Monday, March 26, 2007


"Let the same mind be in you that was in Christ Jesus,
though he was in the form of God,
did not regard equality with God
as something to be exploited,
but emptied himself,
taking the form of a slave,
being born in human likeness.
And being found in human form,
he humbled himself
and became obedient
to the point of death -
even death on a cross.
Therefore God also highly exalted him
and gave him the name that is above every name,
so that at the name of Jesus every knee should bend,
in heaven and on earth and under the earth,
and every tongue should confess that Jesus Christ is Lord,
to the glory of God the Father."
- Philippians 2:5-11 (NRSV)

This is my favorite passage in all of Scripture, and it is absolutely loaded with Christological claims...

  • it presumes Jesus' pre-existence and "equality with God";
  • it affirms that Jesus became incarnate in human flesh;
  • it emphasizes Jesus' humility and obedience to God, even to the point of a gruesome death on the Cross;
  • it clarifies that, on the Cross, Jesus really died, there was no pretending, no "show";
  • it proclaims Jesus' subsequent exaltation and universal Lordship.
What a powerfully important passage!

Verse 7 has always intrigued me...particularly the phrase "emptied himself", which may have serious implications in Christology. The Greek root word used is "kenosis", which means, "to empty" or "to be emptied". While some translations render the phrase "made himself nothing" (NIV, ESV) or "made himself of no reputation" (KJV), I believe that these are attempts to interpret a difficult concept, that of the Son "emptying himself", rather than simply translations of the text.

It seems to me that in the Incarnation, the Son "emptied himself" of something, according to Philippians 2:7. The question is, "Of what did Jesus empty himself?"

I believe that Jesus emptied himself of the glory of divinity. If God were to appear to us in all of his glory, how could we survive? So, Jesus emptied himself of God's glory, while remaining fully God. St. Gregory of Nazianzus, in stanza 2 of his "Oration 37" speaks of it as a "...reduction and lessening of his glory".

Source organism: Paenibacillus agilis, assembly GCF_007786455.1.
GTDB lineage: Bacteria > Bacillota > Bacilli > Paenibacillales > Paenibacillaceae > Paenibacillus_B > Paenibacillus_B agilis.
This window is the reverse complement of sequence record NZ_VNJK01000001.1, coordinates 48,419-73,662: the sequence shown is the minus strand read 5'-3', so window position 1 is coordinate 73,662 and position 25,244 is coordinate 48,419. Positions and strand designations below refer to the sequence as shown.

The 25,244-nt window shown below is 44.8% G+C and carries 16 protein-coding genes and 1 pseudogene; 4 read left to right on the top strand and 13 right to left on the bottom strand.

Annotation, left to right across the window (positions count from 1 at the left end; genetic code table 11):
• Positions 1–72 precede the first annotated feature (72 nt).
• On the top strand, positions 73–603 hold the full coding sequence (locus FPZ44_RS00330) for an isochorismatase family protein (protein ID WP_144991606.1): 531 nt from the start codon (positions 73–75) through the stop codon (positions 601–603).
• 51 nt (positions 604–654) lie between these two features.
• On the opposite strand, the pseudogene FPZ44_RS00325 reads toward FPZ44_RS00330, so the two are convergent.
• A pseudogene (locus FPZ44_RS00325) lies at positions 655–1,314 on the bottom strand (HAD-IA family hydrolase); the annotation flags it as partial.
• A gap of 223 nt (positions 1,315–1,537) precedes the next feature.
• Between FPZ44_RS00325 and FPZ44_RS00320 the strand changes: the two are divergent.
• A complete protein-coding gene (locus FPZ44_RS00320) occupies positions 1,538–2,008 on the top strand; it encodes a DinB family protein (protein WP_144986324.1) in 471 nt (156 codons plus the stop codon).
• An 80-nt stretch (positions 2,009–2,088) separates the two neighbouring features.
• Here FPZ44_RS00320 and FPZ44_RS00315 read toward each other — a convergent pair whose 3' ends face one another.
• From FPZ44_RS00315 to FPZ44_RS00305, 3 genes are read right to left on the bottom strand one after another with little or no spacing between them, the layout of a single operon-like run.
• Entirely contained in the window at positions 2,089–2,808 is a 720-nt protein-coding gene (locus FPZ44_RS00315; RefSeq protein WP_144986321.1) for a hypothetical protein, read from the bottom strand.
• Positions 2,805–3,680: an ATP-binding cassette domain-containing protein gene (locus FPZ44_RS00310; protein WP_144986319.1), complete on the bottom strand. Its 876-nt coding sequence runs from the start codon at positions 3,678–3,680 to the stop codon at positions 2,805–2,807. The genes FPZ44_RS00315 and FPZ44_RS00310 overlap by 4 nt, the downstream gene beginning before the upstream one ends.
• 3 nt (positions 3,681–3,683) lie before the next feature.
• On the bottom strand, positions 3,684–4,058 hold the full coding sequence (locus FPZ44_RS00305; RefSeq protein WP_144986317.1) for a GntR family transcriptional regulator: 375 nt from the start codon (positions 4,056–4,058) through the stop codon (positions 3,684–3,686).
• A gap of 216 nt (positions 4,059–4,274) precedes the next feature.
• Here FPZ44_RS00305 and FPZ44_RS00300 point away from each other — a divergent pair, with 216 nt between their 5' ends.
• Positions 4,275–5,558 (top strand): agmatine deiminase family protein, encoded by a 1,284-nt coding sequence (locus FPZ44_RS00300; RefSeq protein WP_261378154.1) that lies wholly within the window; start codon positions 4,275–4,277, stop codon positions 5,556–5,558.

Retaining the divine nature, being emptied of divine glory also meant that Jesus emptied himself of the "omni" qualities of God. Pre-Easter, Jesus, in my view, was not omniscient, was not omnipotent, and was certainly not omnipresent.

If he were omniscient, then why do we have these words in Mark 13:32, in which Jesus is speaking of the eschaton in the so-called "Marcan Apocalypse"...

"But about that day or hour no one knows,
neither the angels in heaven,
nor the Son, but only the Father."

Additionally, why do we have the claims of Luke 2:40 and 2:52 that Jesus grew in wisdom? It seems to me that, like every human being, he was learning ...about God, about himself, and about his calling. That's one of the most human of qualities, and, if Jesus didn't need to learn and discover his calling, he may not have been fully human.

If he were omnipotent, then why do we have these words in Mark 6:5-6, during a visit to his hometown of Nazareth...

"...he could do no deed of power there,
except that he laid his hands on a few sick people and cured them.
And he was amazed at their unbelief."

Faith seems to be required in some way in order for Jesus to perform a miracle. This suggests that Jesus was limited in some way, and not all powerful.

I suppose I don't need to make the case that Jesus emptied himself of omnipresence. For one to make the claim that Jesus was omnipresent during his earthly ministry is to not only demonstrate a misunderstanding of human nature, but to seriously question Incarnational doctrine, which clearly affirms that Jesus lived in a definite place and time as a human being.

If Jesus had not emptied himself of these divine attributes, then he could not have been fully human. Imagine the baby in the Bethlehem manger. Now, picture that same baby as knowing everything, as being absolutely all powerful. He'd simply be playing human...toying with Mary and Joseph. This beautiful image can become very frightening, if the "baby" in the manger isn't really a "baby" in any sense that we would recognize; he's really quite monstrous.